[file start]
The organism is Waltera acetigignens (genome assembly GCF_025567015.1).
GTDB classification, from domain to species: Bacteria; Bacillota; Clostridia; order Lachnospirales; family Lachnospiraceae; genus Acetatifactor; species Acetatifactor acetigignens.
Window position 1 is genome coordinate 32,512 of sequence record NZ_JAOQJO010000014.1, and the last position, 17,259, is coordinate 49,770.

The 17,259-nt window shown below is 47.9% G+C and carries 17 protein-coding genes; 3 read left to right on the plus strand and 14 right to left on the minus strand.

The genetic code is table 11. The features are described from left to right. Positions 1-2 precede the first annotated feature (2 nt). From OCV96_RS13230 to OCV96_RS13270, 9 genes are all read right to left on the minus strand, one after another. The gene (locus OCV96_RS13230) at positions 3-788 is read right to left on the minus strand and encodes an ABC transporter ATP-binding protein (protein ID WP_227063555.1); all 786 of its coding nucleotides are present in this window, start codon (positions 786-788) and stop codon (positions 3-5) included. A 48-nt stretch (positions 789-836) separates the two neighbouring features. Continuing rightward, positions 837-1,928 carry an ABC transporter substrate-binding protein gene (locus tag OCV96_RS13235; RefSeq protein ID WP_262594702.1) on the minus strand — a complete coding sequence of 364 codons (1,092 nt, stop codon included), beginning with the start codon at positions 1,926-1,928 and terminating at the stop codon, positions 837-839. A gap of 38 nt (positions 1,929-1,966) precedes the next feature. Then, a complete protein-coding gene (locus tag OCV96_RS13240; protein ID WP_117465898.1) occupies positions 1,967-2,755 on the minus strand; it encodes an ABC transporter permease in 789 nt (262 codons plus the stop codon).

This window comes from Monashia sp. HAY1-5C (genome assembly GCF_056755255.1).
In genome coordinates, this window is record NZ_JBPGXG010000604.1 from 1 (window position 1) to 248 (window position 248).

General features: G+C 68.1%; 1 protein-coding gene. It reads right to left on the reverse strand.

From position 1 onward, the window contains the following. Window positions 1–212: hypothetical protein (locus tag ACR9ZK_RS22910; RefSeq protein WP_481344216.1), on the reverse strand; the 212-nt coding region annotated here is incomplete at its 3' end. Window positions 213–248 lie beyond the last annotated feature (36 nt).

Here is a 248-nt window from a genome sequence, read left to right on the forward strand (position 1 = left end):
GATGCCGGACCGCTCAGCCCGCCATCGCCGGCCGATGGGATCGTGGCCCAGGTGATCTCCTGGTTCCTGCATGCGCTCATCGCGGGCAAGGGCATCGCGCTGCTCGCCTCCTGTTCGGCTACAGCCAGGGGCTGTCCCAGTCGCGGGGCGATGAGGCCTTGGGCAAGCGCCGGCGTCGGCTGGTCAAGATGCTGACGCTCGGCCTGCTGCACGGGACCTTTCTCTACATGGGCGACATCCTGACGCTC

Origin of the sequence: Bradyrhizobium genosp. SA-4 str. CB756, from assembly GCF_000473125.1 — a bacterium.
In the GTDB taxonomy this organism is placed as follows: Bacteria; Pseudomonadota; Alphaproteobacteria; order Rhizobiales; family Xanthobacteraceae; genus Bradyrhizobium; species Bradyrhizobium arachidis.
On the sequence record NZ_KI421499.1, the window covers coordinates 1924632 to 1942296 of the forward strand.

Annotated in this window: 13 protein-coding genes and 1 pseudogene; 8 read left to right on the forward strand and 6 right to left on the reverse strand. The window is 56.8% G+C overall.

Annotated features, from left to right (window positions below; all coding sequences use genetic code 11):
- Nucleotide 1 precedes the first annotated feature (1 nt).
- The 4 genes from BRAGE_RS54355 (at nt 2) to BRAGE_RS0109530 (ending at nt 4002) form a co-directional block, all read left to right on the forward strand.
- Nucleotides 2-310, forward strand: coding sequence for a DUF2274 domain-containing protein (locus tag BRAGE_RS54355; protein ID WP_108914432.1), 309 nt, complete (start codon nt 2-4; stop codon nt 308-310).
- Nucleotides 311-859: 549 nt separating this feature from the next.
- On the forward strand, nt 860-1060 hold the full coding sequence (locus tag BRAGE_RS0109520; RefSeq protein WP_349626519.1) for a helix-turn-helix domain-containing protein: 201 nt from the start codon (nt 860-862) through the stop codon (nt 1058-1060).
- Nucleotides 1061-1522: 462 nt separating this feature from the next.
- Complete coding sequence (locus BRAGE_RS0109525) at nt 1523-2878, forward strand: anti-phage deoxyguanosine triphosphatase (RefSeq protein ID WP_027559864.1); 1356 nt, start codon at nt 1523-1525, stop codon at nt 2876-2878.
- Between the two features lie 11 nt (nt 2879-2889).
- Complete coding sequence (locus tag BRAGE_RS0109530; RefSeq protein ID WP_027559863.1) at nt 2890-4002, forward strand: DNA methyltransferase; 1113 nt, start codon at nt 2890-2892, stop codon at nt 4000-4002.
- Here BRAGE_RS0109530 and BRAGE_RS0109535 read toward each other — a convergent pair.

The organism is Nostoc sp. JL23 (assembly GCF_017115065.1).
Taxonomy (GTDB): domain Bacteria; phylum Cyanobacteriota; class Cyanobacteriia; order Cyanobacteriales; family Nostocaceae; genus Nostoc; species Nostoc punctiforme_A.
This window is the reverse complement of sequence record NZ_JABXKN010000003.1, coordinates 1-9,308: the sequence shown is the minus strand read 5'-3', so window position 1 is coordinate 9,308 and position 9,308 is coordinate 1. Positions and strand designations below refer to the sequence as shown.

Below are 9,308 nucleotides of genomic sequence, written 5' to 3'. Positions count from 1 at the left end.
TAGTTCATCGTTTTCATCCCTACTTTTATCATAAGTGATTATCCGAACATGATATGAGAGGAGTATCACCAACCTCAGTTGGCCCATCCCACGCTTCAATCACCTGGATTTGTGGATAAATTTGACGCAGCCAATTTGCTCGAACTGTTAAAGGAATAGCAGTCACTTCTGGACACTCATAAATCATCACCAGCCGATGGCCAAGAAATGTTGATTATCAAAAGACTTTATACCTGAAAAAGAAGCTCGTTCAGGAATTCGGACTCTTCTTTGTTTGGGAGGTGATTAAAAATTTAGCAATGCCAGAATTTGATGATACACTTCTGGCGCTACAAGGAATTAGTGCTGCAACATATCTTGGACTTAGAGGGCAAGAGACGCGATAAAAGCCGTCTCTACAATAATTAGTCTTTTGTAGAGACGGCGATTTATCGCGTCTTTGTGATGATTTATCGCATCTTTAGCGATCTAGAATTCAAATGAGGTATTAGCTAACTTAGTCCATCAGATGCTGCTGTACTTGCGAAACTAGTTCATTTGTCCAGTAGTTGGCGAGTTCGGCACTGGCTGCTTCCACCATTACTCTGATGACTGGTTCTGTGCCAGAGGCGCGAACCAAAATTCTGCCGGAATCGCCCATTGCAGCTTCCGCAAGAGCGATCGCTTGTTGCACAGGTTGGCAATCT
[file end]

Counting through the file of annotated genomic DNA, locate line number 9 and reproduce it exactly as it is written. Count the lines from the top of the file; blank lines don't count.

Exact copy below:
From position 1 onward, the window contains the following. Window positions 1–212: hypothetical protein (locus tag ACR9ZK_RS22910; RefSeq protein WP_481344216.1), on the reverse strand; the 212-nt coding region annotated here is incomplete at its 3' end. Window positions 213–248 lie beyond the last annotated feature (36 nt).